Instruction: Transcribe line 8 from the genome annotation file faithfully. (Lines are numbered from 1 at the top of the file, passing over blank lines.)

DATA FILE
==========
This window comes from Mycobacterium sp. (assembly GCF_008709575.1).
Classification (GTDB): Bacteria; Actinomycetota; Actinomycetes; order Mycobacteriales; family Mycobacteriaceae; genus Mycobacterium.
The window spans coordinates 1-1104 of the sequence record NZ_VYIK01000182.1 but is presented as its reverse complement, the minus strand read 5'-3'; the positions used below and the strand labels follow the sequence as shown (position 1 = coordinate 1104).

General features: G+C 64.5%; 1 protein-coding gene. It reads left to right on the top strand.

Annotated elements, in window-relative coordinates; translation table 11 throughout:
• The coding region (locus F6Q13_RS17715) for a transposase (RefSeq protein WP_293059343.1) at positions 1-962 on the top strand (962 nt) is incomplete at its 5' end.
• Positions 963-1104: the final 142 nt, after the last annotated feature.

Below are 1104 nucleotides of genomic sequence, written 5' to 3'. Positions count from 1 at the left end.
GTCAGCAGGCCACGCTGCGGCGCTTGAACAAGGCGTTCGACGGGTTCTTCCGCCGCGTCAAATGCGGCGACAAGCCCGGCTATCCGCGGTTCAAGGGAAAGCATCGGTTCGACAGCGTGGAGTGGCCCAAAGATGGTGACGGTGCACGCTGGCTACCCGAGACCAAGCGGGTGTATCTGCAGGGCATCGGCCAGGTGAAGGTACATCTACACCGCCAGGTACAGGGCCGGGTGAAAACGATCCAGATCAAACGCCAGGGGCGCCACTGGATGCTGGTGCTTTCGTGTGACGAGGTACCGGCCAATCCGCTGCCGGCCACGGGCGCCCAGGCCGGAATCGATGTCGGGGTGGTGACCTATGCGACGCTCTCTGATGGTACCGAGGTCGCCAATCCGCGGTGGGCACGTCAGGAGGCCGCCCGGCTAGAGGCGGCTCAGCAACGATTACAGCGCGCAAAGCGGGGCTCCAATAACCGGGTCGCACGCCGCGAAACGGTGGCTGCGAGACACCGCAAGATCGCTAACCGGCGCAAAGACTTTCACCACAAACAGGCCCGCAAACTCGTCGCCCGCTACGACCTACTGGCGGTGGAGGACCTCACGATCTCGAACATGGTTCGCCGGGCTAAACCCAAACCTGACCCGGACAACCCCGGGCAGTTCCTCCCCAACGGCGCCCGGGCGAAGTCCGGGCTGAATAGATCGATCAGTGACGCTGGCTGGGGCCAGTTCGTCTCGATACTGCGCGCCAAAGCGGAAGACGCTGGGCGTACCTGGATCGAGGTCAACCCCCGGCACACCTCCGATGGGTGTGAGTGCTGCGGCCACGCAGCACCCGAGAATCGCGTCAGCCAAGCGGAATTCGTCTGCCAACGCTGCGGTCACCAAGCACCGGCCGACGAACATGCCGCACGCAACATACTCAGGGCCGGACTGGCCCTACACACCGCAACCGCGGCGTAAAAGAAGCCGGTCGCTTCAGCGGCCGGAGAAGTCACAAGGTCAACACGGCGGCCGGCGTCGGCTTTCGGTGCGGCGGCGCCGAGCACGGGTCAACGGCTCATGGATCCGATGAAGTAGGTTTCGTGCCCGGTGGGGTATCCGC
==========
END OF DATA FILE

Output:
Below are 1104 nucleotides of genomic sequence, written 5' to 3'. Positions count from 1 at the left end.